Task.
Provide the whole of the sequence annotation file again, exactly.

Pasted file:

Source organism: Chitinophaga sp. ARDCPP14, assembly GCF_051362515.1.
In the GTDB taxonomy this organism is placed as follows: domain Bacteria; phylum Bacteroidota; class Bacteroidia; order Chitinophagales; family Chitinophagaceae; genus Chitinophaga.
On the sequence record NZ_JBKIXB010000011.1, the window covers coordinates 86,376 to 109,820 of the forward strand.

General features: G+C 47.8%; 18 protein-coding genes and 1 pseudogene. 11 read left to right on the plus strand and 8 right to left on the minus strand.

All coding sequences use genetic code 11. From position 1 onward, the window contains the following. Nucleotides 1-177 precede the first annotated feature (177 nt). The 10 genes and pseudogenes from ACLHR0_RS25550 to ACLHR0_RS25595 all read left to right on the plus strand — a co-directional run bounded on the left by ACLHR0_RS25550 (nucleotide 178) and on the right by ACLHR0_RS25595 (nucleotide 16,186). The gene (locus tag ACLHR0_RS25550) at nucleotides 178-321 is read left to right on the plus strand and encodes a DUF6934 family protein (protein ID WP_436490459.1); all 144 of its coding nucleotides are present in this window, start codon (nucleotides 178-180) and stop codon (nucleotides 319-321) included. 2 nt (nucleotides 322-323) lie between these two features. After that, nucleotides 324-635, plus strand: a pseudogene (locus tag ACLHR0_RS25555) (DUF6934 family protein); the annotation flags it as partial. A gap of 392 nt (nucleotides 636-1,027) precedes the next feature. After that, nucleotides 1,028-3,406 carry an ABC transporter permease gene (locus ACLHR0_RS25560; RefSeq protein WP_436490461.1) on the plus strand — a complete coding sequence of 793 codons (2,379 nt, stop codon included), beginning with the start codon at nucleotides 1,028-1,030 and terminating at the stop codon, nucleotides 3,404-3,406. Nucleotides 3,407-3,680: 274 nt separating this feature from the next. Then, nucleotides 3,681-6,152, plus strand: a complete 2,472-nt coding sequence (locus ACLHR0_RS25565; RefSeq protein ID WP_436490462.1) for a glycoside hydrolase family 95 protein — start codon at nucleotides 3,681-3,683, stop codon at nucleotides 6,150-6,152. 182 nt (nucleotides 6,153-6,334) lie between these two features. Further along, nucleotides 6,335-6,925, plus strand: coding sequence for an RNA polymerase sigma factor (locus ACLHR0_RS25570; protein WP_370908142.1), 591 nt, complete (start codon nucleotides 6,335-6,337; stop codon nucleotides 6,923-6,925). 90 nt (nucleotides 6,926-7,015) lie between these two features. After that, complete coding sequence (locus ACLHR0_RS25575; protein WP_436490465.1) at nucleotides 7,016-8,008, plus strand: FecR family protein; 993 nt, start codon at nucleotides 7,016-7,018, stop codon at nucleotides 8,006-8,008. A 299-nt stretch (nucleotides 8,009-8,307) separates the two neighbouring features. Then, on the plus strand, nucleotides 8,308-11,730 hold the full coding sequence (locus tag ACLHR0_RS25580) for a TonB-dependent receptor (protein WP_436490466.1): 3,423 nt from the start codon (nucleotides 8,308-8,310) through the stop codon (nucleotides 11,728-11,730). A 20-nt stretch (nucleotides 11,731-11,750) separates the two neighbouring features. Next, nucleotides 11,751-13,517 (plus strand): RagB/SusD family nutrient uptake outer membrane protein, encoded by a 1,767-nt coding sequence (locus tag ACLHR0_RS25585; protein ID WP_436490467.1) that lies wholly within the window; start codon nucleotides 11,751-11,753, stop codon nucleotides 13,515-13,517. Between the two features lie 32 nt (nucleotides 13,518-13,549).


Source organism: Chitinophaga sp. ARDCPP14, assembly GCF_051362515.1.
In the GTDB taxonomy this organism is placed as follows: domain Bacteria; phylum Bacteroidota; class Bacteroidia; order Chitinophagales; family Chitinophagaceae; genus Chitinophaga.
On the sequence record NZ_JBKIXB010000011.1, the window covers coordinates 86,376 to 109,820 of the forward strand.

General features: G+C 47.8%; 18 protein-coding genes and 1 pseudogene. 11 read left to right on the plus strand and 8 right to left on the minus strand.

All coding sequences use genetic code 11. From position 1 onward, the window contains the following. Nucleotides 1-177 precede the first annotated feature (177 nt). The 10 genes and pseudogenes from ACLHR0_RS25550 to ACLHR0_RS25595 all read left to right on the plus strand — a co-directional run bounded on the left by ACLHR0_RS25550 (nucleotide 178) and on the right by ACLHR0_RS25595 (nucleotide 16,186). The gene (locus tag ACLHR0_RS25550) at nucleotides 178-321 is read left to right on the plus strand and encodes a DUF6934 family protein (protein ID WP_436490459.1); all 144 of its coding nucleotides are present in this window, start codon (nucleotides 178-180) and stop codon (nucleotides 319-321) included. 2 nt (nucleotides 322-323) lie between these two features. After that, nucleotides 324-635, plus strand: a pseudogene (locus tag ACLHR0_RS25555) (DUF6934 family protein); the annotation flags it as partial. A gap of 392 nt (nucleotides 636-1,027) precedes the next feature. After that, nucleotides 1,028-3,406 carry an ABC transporter permease gene (locus ACLHR0_RS25560; RefSeq protein WP_436490461.1) on the plus strand — a complete coding sequence of 793 codons (2,379 nt, stop codon included), beginning with the start codon at nucleotides 1,028-1,030 and terminating at the stop codon, nucleotides 3,404-3,406. Nucleotides 3,407-3,680: 274 nt separating this feature from the next. Then, nucleotides 3,681-6,152, plus strand: a complete 2,472-nt coding sequence (locus ACLHR0_RS25565; RefSeq protein ID WP_436490462.1) for a glycoside hydrolase family 95 protein — start codon at nucleotides 3,681-3,683, stop codon at nucleotides 6,150-6,152. 182 nt (nucleotides 6,153-6,334) lie between these two features. Further along, nucleotides 6,335-6,925, plus strand: coding sequence for an RNA polymerase sigma factor (locus ACLHR0_RS25570; protein WP_370908142.1), 591 nt, complete (start codon nucleotides 6,335-6,337; stop codon nucleotides 6,923-6,925). 90 nt (nucleotides 6,926-7,015) lie between these two features. After that, complete coding sequence (locus ACLHR0_RS25575; protein WP_436490465.1) at nucleotides 7,016-8,008, plus strand: FecR family protein; 993 nt, start codon at nucleotides 7,016-7,018, stop codon at nucleotides 8,006-8,008. A 299-nt stretch (nucleotides 8,009-8,307) separates the two neighbouring features. Then, on the plus strand, nucleotides 8,308-11,730 hold the full coding sequence (locus tag ACLHR0_RS25580) for a TonB-dependent receptor (protein WP_436490466.1): 3,423 nt from the start codon (nucleotides 8,308-8,310) through the stop codon (nucleotides 11,728-11,730). A 20-nt stretch (nucleotides 11,731-11,750) separates the two neighbouring features. Next, nucleotides 11,751-13,517 (plus strand): RagB/SusD family nutrient uptake outer membrane protein, encoded by a 1,767-nt coding sequence (locus tag ACLHR0_RS25585; protein ID WP_436490467.1) that lies wholly within the window; start codon nucleotides 11,751-11,753, stop codon nucleotides 13,515-13,517. Between the two features lie 32 nt (nucleotides 13,518-13,549).